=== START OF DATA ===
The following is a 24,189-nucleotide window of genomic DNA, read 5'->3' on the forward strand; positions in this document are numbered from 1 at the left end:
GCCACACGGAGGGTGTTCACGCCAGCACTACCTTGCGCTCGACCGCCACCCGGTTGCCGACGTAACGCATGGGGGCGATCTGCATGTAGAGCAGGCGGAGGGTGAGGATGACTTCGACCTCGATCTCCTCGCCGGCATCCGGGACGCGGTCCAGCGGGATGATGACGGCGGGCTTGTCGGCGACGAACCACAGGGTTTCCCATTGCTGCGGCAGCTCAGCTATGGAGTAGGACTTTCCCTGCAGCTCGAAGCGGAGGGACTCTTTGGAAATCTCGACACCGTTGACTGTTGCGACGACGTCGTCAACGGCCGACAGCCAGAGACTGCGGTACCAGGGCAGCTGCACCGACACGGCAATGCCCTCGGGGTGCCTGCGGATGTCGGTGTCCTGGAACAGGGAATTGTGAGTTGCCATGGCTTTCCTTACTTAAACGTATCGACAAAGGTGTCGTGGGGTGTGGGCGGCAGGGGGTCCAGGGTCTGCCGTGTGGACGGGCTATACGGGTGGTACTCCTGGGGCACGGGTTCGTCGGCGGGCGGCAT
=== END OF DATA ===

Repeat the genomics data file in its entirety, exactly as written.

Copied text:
The following is a 24,189-nucleotide window of genomic DNA, read 5'->3' on the forward strand; positions in this document are numbered from 1 at the left end:
GCCACACGGAGGGTGTTCACGCCAGCACTACCTTGCGCTCGACCGCCACCCGGTTGCCGACGTAACGCATGGGGGCGATCTGCATGTAGAGCAGGCGGAGGGTGAGGATGACTTCGACCTCGATCTCCTCGCCGGCATCCGGGACGCGGTCCAGCGGGATGATGACGGCGGGCTTGTCGGCGACGAACCACAGGGTTTCCCATTGCTGCGGCAGCTCAGCTATGGAGTAGGACTTTCCCTGCAGCTCGAAGCGGAGGGACTCTTTGGAAATCTCGACACCGTTGACTGTTGCGACGACGTCGTCAACGGCCGACAGCCAGAGACTGCGGTACCAGGGCAGCTGCACCGACACGGCAATGCCCTCGGGGTGCCTGCGGATGTCGGTGTCCTGGAACAGGGAATTGTGAGTTGCCATGGCTTTCCTTACTTAAACGTATCGACAAAGGTGTCGTGGGGTGTGGGCGGCAGGGGGTCCAGGGTCTGCCGTGTGGACGGGCTATACGGGTGGTACTCCTGGGGCACGGGTTCGTCGGCGGGCGGCAT